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article imagePlans to refloat the Costa Concordia cruise ship given approval

By Marcus Hondro     May 15, 2012 in Environment
The plans to remove the cruise ship the Costa Concordia were approved by Italian civil authorities Tues., May 15. The two companies undertaking the project, Titan Salvage of the U.S. and Micoperi of Italy, intend to refloat the entire ship.
The ship, leaning on its side with most of her 9 levels under the water, went down on Jan. 13 with 4,229 passengers and crew onboard after she went too close to the shore of the island of Giglio; 32 people are believed to have died, with all but 2 bodies having been recovered. A Dutch company, Smit Salvage, has already safely removed the 2,300 tonnes of heavy fuel and 200 tonnes of diesel oil from the ship.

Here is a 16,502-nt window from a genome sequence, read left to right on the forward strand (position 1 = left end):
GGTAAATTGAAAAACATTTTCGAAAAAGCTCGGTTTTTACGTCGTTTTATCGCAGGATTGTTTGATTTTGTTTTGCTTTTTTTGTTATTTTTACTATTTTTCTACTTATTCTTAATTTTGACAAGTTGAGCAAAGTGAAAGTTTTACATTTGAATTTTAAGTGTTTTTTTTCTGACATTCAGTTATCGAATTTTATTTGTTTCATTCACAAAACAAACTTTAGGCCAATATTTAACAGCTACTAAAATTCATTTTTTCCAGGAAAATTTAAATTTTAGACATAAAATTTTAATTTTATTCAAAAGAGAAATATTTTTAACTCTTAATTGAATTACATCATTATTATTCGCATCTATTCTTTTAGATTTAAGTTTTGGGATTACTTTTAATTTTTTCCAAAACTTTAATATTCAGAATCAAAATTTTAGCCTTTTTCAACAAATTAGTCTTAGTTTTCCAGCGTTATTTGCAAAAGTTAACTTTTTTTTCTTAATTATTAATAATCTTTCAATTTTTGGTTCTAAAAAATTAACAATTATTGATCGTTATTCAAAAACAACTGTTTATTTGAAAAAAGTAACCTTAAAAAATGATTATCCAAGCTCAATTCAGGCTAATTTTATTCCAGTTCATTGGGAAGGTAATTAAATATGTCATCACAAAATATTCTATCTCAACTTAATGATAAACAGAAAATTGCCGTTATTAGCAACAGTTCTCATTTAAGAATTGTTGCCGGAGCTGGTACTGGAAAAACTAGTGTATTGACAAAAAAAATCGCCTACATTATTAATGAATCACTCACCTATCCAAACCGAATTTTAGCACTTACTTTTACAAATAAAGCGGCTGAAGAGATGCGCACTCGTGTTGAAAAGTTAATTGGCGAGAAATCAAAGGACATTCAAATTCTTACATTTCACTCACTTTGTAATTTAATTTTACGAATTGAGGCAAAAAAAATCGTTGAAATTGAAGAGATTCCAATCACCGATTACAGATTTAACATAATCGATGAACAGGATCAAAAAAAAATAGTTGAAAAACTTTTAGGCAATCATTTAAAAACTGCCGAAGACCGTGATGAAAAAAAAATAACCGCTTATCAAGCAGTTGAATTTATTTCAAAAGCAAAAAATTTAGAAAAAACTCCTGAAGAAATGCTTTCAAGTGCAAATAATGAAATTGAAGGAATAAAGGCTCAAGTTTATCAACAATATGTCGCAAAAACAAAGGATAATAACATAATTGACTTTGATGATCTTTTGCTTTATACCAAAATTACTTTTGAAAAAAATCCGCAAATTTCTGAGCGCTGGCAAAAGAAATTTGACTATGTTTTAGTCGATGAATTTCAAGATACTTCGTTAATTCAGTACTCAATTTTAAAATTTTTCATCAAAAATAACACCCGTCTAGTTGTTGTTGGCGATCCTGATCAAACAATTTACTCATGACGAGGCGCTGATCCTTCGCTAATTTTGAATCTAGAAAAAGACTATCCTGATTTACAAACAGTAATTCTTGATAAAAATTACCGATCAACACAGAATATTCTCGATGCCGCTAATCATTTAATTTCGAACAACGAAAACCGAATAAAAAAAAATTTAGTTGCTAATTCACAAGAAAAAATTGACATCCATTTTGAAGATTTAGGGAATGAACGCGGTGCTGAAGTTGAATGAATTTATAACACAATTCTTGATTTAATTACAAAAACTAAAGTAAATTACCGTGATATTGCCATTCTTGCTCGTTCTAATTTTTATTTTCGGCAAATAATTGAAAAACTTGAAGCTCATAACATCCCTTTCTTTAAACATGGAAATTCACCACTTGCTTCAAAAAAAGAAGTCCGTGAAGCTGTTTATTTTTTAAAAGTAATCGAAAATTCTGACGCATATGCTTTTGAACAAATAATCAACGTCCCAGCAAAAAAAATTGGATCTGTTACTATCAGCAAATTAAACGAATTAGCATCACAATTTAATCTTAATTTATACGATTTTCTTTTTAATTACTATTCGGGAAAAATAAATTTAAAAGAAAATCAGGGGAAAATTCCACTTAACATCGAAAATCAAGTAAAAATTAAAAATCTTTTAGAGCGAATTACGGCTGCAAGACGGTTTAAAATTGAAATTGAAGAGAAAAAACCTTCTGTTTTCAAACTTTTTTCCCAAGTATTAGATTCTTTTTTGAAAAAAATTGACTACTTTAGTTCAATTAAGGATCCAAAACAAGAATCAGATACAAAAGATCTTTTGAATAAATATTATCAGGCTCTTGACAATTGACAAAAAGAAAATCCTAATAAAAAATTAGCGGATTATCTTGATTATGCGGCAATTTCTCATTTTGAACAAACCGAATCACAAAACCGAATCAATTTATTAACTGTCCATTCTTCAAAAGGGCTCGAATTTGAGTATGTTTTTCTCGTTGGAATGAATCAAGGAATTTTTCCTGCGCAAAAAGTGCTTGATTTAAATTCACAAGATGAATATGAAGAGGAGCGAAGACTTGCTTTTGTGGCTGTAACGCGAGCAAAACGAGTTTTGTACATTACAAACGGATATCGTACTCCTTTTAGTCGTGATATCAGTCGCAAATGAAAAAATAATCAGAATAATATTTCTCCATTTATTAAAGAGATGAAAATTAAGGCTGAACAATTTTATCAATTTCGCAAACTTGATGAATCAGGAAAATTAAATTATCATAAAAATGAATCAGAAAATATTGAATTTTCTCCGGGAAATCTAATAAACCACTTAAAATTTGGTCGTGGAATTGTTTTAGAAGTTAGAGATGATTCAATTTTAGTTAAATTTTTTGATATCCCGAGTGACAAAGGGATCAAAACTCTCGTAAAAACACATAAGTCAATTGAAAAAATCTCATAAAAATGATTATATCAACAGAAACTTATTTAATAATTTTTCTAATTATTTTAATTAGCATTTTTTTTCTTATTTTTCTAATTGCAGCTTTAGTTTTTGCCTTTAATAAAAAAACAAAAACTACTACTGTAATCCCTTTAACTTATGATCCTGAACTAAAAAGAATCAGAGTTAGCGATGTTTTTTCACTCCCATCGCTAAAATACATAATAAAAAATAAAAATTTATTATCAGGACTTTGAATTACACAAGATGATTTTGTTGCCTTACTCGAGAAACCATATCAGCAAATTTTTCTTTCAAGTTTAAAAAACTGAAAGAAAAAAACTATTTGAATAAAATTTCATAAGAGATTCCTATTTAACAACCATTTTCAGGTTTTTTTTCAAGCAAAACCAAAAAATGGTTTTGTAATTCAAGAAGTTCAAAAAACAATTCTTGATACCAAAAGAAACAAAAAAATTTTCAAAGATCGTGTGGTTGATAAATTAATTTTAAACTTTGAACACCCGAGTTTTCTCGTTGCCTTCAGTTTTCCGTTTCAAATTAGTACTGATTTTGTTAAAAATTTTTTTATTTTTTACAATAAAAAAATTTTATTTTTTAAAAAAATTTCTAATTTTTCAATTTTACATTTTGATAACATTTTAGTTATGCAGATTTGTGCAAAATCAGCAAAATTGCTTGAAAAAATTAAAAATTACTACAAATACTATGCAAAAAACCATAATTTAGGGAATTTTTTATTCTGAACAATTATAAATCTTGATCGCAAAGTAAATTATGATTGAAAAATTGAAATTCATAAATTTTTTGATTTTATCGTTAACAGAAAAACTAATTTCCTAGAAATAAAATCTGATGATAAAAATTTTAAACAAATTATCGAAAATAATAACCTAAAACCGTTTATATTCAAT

Salvaging the Costa Concordia
There was a conference about the plans in Rome at the Civil Defence Department Tuesday, the AGI news agency of Italy reports, chaired by Franco Gabrielli, the Commissioner for Emergencies. Others attending included officials from the environment, health care, cultural heritage and infrastructure and transport ministries.
Parameters around the removal were drawn up and approved and the two salvage companies now have the green light to begin operations. Refloating the Costa Concordia is expected to take up to a year and once completed the ship will be sailed to a port and scrapped.
The captain of the ship, Francesco Schettino, remains under house arrest at his home near Naples, awaiting trial on multiple charges, including causing a shipwreck, manslaughter and abandoning his ship.
More about Costa Concordia, Captain Francesco Schettino, titan salvage, Smit Salvage
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